Friday, June 09, 2006

Your Guide to... Group A

And they're off!

As I write, the World Cup is due to start in just under 8 hours time with Germany v Costa Rica as the first match, followed swiftly by Ecuador v Poland. But what can you expect from Group A as the competition unfolds before your very eyes? Who should you be looking out for and who will succeed where others fail? Here are the facts you need to know...

  • Unlike previous World Cups, Germany have no real leader on the pitch. Forget Beckenbauer, Matthaeus and Rummenigge - a 2006 comparison doesn't exist for them.
  • In their favour is a relatively easy first round group and shed loads of home support, plus the fact that host nations reach at least the latter stages of the competition
  • Germany's one true star player, Michael Ballack, is injured and won't play in the opening game, but his strike partner Miroslav Klose has had a good season with Werder Bremen and could net a few goals for them instead.
  • Their defence is decidedly leaky and no-one's quite sure what the starting line-up will be - 14 players were tried out in defence in the 18 months leading up to the Finals.
  • When it comes to the crunch, Germany could come unstuck. They haven't beaten one of the world's top sides since 2000 when they beat England at Wembley.
Costa Rica
  • Their star player is without doubt Paulo Wanchope, who continues to score regularly, as was seen during Costa Rica's qualifying matches.
  • Costa Rica favour a short, snappy passing game, generating attacks from midfield.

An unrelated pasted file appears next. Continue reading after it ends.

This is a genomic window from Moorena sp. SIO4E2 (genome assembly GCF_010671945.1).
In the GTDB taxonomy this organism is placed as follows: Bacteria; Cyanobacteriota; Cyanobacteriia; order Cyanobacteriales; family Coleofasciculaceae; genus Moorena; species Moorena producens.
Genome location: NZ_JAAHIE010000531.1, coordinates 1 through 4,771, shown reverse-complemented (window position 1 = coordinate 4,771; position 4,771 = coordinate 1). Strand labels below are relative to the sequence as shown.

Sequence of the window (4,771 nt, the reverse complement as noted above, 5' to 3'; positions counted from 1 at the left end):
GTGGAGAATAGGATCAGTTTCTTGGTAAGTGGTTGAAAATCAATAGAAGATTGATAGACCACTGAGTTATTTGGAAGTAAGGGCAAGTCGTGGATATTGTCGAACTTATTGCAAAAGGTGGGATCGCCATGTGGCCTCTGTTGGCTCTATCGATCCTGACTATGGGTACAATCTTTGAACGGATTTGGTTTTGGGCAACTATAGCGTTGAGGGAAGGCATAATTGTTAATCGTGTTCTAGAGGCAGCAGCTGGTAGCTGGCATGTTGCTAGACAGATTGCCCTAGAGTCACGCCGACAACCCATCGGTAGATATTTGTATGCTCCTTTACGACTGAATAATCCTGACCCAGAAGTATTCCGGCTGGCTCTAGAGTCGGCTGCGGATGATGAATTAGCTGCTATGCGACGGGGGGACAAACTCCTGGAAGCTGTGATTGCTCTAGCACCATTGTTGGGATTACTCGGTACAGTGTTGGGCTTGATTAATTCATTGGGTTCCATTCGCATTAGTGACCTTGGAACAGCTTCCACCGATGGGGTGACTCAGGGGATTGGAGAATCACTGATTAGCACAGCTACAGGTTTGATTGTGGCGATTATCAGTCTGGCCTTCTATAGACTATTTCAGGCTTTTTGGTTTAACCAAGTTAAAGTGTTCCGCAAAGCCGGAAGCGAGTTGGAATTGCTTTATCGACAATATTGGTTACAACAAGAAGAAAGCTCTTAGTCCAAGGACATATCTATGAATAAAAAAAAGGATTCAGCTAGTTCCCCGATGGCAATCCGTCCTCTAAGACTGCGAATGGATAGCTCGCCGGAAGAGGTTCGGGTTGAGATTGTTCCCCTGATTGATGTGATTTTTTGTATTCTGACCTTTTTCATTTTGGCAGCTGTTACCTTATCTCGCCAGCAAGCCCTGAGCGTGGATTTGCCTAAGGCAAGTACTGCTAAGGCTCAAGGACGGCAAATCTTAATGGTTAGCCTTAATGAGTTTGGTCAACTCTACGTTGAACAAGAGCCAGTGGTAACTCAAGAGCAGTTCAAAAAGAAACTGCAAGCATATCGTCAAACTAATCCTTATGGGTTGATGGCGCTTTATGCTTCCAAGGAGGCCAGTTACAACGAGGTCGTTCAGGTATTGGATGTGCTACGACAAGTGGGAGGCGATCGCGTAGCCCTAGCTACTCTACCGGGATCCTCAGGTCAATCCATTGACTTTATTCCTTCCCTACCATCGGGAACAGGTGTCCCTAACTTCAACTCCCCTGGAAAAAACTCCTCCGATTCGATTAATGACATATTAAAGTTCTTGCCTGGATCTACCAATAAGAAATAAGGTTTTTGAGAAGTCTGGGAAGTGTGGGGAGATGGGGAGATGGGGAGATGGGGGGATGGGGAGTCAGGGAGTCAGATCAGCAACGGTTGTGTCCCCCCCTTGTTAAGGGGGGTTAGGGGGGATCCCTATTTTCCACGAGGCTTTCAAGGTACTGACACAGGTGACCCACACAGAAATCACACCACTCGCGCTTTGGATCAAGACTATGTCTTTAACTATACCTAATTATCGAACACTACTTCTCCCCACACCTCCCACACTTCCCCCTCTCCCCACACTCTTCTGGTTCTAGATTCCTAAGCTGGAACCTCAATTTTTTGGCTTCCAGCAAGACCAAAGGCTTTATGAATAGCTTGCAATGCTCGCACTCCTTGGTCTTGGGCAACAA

• Their goalkeeper and defence is somewhat unreliable. A 4-0 friendly defeat to Ukraine recently highlighted the problem despite claims that the defence has been improved since the last World Cup.
  • The Poles are decidedly schizophrenic on the world stage. In qualifying they were free-scoring and difficult to beat, but in major competitions they often underachieve and disappoint.
  • With a rickety defence and no real ball-winner in midfield, Poland will look to keep the ball as long as possible before getting it to their useful front line.
  • Poland have never beaten Germany, but if they get through to the second round they may face England who they notoriously always struggle to beat too.
  • A 3-0 victory over Ecuador at the end of 2005 gives hope of at least three points being collected in Round One.
  • Famously adept at playing at high-altitude on home soil, Ecuador aren't so good when playing away in unfamiliar territory.
  • Ecuador have one or two familiar names from the Premiership (De La Cruz of Aston Villa and Delgado of Southampton) that generally play better for their countries than their clubs.
  • Ecuador nowadays favour a direct style playing down the wings, ditching their previous intricate passing game which proved unsuccessful.
  • In a bid to tighten their defence, so much emphasis has recently gone on improving the back line that attacking play may take a back seat when the action starts in Germany.

Tomorrow: Group B...

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